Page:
Mthembu expressed dismay that Mahlangu’s famous gallows speech had been subverted by Murray so disrespectfully, implying that the ruling party deemed certain subject matter sacred and above parody.

Given the overt manner in which Murray usually expresses his opinions about the ruling party, his artwork Silence is an unusually passive if not oblique statement that seems uncharacteristic for an artist who has been pushing the envelope for some time. Has the ANC succeeded in silencing Murray? Has Murray lost his courage to speak out?

Federico Freschi, the director of Goodman Gallery Cape, intimated that Dissent may refer to inaction in the face of corruption and other malfeasant activities perpetrated by and in the government.

It is unlikely that the same degree of speculation around the meaning of The Spear will be revisited on Murray’s latest work, as it won’t ruffle any feathers. It could be the artist’s last word on the topic.

The FNB JAF is serving as a platform for artists to launch an assault, albeit indirectly, on the government’s now well-publicised view on male nudity.

In an act of bold resistance, depictions of naked penises abounded at the fair. Most notably was Pieter Hugo’s photographic series of nude portraits that were part of this year’s Pirelli Special Project. The series presents both male and female subjects letting it all hang out. His subjects are multiracial and middle-aged and are seen posing in the nude in the intimacy of their own homes.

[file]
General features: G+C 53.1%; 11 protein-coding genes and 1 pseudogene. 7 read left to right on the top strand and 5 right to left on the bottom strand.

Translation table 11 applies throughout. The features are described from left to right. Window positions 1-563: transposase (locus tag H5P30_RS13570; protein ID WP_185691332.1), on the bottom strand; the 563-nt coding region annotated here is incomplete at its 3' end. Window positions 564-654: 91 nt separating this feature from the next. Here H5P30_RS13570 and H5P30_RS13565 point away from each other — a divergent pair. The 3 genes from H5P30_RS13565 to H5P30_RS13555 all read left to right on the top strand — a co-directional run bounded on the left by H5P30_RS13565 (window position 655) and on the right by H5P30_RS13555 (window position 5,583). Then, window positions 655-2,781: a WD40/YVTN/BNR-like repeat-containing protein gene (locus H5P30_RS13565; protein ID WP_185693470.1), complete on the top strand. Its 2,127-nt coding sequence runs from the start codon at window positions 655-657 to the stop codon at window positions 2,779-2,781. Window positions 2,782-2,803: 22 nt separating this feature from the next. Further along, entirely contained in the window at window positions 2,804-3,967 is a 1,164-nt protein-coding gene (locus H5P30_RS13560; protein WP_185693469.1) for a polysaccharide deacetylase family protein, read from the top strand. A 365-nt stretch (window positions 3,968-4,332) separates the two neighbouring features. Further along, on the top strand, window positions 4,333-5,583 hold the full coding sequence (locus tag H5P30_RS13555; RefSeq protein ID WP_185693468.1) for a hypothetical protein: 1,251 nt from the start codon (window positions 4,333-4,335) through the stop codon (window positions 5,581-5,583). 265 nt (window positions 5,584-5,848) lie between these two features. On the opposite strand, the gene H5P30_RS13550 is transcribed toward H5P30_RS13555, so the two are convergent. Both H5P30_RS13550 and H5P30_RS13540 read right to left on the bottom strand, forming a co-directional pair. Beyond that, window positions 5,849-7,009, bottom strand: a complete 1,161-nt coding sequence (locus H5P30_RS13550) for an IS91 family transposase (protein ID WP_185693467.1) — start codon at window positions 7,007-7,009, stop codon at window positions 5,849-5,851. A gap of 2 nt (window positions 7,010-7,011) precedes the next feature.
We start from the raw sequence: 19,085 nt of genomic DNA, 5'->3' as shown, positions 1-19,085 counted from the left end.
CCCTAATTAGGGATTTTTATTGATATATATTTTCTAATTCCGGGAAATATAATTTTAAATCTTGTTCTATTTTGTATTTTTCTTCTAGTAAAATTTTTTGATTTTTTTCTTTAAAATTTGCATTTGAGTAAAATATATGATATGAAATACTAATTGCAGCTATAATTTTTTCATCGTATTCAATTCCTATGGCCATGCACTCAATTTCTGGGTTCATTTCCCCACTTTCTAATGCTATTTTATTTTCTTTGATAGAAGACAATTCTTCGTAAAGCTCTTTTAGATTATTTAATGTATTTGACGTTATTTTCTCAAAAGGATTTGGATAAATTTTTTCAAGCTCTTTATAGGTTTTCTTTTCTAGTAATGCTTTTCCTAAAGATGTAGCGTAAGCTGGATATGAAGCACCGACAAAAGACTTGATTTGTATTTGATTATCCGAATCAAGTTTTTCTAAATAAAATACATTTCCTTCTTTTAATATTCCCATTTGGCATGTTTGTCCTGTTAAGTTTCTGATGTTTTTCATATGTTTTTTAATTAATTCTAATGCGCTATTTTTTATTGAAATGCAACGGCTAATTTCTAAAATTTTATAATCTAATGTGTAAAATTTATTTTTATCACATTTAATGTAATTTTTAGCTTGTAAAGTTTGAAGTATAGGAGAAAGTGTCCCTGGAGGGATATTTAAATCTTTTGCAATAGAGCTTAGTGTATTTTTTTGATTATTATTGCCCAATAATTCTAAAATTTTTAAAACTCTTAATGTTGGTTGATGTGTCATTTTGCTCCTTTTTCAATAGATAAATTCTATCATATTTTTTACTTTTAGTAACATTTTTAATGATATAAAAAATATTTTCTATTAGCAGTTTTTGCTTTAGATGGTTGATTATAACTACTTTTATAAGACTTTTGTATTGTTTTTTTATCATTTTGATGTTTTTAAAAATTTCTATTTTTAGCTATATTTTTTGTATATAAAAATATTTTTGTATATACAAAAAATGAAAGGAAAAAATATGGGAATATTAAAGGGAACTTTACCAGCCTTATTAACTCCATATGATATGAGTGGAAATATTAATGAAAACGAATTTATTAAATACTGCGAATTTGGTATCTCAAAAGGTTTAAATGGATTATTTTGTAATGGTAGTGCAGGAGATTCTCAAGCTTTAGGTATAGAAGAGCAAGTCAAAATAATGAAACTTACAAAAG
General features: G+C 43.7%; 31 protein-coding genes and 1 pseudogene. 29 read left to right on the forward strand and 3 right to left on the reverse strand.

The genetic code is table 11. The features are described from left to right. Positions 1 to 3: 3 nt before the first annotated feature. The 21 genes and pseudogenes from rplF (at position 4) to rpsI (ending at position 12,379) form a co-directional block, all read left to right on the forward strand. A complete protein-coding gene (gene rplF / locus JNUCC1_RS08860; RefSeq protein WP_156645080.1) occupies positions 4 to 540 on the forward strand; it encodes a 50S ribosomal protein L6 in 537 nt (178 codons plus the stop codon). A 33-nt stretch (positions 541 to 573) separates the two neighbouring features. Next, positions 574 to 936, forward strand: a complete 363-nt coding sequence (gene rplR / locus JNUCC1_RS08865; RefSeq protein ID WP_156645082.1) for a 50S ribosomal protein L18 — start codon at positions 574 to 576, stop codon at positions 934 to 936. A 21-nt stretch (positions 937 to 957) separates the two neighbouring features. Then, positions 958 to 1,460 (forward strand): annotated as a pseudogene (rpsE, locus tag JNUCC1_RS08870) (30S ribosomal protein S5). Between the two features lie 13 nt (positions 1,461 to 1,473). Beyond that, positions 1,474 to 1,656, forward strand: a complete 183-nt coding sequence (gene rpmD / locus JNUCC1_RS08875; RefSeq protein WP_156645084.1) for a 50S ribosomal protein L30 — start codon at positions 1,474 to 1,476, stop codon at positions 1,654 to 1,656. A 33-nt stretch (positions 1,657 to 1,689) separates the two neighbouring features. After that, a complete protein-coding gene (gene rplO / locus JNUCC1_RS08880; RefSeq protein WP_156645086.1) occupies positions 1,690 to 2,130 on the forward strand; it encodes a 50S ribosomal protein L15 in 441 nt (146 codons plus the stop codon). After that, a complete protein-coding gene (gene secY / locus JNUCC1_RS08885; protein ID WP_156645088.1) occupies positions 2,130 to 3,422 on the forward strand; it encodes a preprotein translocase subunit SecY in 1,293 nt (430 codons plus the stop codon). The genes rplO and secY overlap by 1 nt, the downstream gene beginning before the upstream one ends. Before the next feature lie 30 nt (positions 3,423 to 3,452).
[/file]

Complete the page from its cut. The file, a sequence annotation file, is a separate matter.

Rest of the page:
While the female subjects cross their legs, modestly concealing their genital areas, all the male subjects offer full-frontal views of theirs.

A naked Turner Adams, an ex-con from the Cape Flats, is the centre of a photographic essay by Gordon Clark showing at the German gallery Art Co. In the work Predator or Prey he sits astride a dilapidated concrete structure in a seafront setting with his naked penis in full view.

Turning the gaze on his own body, Ed Young presented a lifelike miniaturised sculpture of his nude frame, which is wryly titled, The Gallerist Made me do It, which showed at the Smac Gallery’s stand.

The realistic replica of his naked form dangles from a large nail and depicts him from behind.

The work has attracted crowds; everyone from schoolchildren to Sandton shoppers flocked to see it, and most curious viewers attempted to take a peek of the sculpture from the front, to see how Young’s exposed genitals have been rendered.

Artworks depicting male nudity have always been a feature of art. However, in the wake of The Spear debacle, which has politicised representations of male nudity, this motif has taken on a new slant and has become fertile ground for artists to explore and challenge cultural taboos around the male body.

At the press conference at the Goodman Gallery in May, Mthembu declared the government would in future consider taking legal action against artists who challenge male dignity. They may not carry out this threat, but it seems to have encouraged art addressing the nature of this theme.